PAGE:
Karl Rove loomed so large in our politics that no one could see him clearly. He was both underestimated and overestimated, and he leaves the White House with both significant political achievements and frustrated ambitions.
All over the country, political candidates, consultants, reporters, campaign volunteers and politically active citizens are pondering a single question: What do voters want in a candidate? Will voters be motivated in next year's elections by issues, personalities or some intangible mix of qualities in the candidates they're considering?
This summer we have watched Gov. Sonny Perdue and other Georgia political leaders fight about health care and the state tax code, as well as engage in personality conflicts that come from stuffing too many oversized egos in one building, even if the building is as big as the state Capitol. One thing we have not heard anyone address in any meaningful way, however, is our growing transportation problem.
I think I may have hit a truth nerve.
By Nathan Tabor
The bruising battle over immigration reform didn't result in immigration reform. But the tons of ink spilled to cover it - yours truly's included - ended up reinforcing the image of the newly arrived immigrant who cuts the lawn for a handful of dollars.
This is an important week for Liberty County's municipalities.
In September 1898, an outnumbered British-led army battled the forces of a Muslim fanatic in Omdurman, Sudan.
BAGHDAD - After five months, we are seeing the benefits of the surge. Our Division Headquarters, our Second Brigade Combat Team, our Third Brigade Combat Team and our Combat Aviation Brigade were all brought to Iraq for that purpose. The last of the units arrived in May, and, as the summer winds down, we see the tremendous success these soldiers are contributing to securing Iraq.
We appear to live in a republic. But look closely; it's clearer every day we live in a de facto autocracy. President Bush has managed to amass an astounding amount of power simply by scaring the American people and Congress into thinking our continued existence as a society depends on giving him carte blanche.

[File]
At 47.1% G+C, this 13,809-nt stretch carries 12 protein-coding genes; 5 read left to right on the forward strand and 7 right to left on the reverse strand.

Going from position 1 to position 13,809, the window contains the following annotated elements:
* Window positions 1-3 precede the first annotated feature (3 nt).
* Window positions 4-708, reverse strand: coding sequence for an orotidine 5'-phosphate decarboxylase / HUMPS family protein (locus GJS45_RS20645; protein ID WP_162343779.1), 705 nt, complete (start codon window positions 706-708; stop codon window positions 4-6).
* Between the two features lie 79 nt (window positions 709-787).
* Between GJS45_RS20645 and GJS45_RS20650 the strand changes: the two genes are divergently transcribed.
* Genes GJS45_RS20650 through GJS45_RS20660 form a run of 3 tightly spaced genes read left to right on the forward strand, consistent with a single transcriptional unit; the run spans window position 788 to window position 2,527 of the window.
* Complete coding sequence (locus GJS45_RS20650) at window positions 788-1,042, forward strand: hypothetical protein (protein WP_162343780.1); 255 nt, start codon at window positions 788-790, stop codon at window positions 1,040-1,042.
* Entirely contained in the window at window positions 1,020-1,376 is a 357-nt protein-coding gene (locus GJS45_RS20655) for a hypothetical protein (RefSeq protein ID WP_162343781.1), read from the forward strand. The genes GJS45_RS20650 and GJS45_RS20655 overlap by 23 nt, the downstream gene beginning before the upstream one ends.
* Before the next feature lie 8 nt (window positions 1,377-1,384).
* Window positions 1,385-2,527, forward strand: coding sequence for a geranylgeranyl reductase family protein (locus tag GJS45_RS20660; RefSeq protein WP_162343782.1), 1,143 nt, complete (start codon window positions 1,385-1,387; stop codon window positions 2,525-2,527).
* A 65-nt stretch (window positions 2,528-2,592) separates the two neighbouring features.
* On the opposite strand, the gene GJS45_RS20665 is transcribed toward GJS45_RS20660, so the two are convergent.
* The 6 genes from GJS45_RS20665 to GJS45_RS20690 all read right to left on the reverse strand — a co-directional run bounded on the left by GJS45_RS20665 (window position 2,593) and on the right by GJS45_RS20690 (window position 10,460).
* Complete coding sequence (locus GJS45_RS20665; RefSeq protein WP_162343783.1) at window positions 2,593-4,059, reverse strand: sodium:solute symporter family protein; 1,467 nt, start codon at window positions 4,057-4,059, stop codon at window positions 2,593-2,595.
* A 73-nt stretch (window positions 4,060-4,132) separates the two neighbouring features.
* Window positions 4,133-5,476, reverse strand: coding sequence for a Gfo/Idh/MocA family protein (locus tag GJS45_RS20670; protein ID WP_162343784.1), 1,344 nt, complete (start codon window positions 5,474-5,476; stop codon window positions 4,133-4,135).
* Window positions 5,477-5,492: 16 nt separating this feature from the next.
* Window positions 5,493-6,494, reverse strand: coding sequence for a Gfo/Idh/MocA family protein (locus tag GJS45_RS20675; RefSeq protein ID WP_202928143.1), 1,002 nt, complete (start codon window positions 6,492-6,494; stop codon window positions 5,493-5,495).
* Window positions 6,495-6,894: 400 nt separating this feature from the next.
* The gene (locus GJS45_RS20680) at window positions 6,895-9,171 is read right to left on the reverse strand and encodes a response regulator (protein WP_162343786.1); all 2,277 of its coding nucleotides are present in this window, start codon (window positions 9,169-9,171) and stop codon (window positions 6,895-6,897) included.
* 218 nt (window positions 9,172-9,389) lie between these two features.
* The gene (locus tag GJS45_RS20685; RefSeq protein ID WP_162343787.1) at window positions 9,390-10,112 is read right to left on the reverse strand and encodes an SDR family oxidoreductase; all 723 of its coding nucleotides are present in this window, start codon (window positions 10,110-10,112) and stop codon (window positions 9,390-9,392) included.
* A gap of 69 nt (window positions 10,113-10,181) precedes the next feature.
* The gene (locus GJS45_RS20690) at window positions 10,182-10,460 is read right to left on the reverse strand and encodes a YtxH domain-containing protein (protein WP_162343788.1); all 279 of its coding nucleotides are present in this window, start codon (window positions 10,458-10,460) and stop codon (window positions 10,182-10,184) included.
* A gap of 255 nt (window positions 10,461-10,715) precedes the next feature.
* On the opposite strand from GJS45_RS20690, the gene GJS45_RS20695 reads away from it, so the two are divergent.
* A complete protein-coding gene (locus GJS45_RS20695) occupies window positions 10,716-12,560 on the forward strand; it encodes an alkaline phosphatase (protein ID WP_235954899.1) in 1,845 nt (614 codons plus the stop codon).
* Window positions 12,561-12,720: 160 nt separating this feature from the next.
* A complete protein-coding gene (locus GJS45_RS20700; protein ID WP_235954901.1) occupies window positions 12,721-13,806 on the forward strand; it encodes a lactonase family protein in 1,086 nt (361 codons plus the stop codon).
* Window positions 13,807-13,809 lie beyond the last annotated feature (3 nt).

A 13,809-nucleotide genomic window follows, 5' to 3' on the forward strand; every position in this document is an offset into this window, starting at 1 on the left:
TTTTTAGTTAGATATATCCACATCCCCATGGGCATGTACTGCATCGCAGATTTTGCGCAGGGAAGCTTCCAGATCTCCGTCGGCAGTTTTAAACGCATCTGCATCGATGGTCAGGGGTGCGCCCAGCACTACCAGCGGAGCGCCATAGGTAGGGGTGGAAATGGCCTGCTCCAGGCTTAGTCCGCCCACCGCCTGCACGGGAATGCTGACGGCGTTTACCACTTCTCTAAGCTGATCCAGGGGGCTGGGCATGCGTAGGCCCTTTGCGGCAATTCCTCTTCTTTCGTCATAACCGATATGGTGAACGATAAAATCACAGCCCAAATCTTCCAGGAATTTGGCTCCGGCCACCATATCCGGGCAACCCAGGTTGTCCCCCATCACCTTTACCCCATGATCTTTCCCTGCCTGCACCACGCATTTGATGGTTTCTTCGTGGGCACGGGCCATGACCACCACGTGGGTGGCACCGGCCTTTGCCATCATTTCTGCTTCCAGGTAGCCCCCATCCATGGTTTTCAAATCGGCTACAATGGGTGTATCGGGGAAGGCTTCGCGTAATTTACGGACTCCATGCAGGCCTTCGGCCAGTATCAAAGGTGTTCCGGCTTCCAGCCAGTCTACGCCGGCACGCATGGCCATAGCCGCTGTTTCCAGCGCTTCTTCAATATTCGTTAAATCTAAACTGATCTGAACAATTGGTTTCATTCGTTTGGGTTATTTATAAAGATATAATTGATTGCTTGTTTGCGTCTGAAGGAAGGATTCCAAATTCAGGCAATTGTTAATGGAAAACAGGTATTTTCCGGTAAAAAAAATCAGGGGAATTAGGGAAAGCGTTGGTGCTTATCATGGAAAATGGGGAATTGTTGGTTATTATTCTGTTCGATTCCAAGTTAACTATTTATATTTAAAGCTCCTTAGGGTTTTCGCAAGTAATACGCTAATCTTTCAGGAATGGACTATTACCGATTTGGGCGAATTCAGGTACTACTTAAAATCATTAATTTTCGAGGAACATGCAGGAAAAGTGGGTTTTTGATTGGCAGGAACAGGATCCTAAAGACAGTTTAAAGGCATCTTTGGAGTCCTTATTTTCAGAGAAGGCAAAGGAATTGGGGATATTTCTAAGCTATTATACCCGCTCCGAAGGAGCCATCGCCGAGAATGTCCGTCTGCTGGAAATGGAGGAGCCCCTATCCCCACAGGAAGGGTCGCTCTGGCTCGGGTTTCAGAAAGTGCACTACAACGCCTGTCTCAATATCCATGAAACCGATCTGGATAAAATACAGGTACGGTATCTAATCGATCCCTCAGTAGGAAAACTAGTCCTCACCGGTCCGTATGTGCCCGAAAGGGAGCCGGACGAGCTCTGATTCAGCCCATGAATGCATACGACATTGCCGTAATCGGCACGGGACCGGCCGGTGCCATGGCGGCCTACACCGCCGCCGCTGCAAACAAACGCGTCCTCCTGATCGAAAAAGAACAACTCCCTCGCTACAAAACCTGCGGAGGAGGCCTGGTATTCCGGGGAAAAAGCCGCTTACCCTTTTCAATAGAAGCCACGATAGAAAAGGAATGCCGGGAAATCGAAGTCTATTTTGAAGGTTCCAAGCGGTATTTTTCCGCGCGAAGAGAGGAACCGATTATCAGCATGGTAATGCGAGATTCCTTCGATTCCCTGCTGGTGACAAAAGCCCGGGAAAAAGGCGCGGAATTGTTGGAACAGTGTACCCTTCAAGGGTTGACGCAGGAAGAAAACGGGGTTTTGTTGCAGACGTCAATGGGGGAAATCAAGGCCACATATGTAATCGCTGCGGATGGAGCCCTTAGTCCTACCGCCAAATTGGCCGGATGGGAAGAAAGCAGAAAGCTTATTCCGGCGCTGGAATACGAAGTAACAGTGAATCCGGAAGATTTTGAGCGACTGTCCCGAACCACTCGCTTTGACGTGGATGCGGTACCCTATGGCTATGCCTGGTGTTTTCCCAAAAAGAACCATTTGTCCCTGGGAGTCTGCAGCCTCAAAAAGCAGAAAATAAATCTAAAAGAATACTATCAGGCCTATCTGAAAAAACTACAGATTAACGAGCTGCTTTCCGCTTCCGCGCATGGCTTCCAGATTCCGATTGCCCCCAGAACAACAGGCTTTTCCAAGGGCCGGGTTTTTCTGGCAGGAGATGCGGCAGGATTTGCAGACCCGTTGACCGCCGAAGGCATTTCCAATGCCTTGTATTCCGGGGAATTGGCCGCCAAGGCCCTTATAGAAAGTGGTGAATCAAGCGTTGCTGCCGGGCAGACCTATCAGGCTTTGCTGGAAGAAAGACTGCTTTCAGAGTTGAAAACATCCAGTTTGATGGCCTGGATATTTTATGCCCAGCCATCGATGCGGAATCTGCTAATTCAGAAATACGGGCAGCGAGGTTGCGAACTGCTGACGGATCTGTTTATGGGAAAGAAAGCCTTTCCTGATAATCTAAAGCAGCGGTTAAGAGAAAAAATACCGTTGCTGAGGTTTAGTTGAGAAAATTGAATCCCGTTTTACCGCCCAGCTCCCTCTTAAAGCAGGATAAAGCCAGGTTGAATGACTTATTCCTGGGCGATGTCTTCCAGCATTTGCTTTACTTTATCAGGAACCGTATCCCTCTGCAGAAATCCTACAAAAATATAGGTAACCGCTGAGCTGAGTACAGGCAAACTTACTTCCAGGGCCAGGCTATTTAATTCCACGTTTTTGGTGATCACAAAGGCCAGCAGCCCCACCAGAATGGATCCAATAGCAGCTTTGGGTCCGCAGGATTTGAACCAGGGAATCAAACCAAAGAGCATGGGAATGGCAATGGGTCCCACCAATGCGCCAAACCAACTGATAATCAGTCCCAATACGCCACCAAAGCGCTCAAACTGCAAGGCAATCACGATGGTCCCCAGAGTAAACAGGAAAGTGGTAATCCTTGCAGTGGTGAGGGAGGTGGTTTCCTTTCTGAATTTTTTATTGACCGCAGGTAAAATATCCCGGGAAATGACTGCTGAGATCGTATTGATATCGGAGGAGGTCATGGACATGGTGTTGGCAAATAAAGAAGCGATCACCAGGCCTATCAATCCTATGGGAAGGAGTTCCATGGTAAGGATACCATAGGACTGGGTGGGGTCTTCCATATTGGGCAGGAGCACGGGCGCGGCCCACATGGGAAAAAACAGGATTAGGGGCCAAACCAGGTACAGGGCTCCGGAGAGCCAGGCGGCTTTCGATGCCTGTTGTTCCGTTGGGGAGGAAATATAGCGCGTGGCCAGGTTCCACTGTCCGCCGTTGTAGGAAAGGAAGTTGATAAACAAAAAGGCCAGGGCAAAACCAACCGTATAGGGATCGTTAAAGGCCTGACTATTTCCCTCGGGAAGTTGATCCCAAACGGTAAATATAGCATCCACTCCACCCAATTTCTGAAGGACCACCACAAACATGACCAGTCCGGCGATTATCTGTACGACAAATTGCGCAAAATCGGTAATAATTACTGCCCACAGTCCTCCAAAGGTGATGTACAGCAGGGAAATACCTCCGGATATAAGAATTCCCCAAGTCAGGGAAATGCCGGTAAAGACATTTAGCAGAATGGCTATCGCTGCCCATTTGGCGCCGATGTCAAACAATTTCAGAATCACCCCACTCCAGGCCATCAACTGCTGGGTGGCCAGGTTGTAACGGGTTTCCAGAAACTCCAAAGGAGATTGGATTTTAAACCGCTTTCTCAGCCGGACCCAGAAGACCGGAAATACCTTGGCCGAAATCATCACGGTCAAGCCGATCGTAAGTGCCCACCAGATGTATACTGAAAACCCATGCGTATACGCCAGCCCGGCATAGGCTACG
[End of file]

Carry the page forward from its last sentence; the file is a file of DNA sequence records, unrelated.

Georgia's political leadership is at the low ebb of our modern era. Not since the days of the corrupt Talmadge dynasty have we seen a group in charge that is more focused on taking care of themselves and their friends while ignoring the problems that hold Georgia back and threaten our children's future.
Counterfeit Colgate toothpaste containing diethylene glycol, a poisonous chemical used in antifreeze, recently turned up in discount grocery stores all over the East Coast.
Little did they know it, but terrorist suspects living in Pakistan recently had their rights to privacy enhanced. It happened through the magic of adventurous judicial interpretation of an outdated U.S. law.
Sean Penn spent a week playing journalist in Venezuela. He was in the company of Hugo Chavez, a man with such abiding respect for journalism that he tries to shut down any news operation critical of his move toward tyranny.
The first days of school are very exciting, as everyone comes together to make sure that the academic year gets off to a great start.
Maybe it's the fact that I have more days in the rearview mirror than I have ahead of me, but at this special time of year I am more aware than ever of the gift of friendships. Friendships are always the correct size, the right color and don't require a set of instructions on how to operate them. They are truly the gift that keeps on giving.